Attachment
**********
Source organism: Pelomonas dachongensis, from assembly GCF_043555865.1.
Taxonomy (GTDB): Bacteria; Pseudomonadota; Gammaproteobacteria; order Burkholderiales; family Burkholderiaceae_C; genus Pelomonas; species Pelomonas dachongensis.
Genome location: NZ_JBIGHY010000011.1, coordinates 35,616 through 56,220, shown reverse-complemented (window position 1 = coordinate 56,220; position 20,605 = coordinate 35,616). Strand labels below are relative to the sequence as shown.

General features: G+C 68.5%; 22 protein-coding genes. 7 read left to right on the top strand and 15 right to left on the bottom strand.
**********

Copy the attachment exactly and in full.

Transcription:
Source organism: Pelomonas dachongensis, from assembly GCF_043555865.1.
Taxonomy (GTDB): Bacteria; Pseudomonadota; Gammaproteobacteria; order Burkholderiales; family Burkholderiaceae_C; genus Pelomonas; species Pelomonas dachongensis.
Genome location: NZ_JBIGHY010000011.1, coordinates 35,616 through 56,220, shown reverse-complemented (window position 1 = coordinate 56,220; position 20,605 = coordinate 35,616). Strand labels below are relative to the sequence as shown.

General features: G+C 68.5%; 22 protein-coding genes. 7 read left to right on the top strand and 15 right to left on the bottom strand.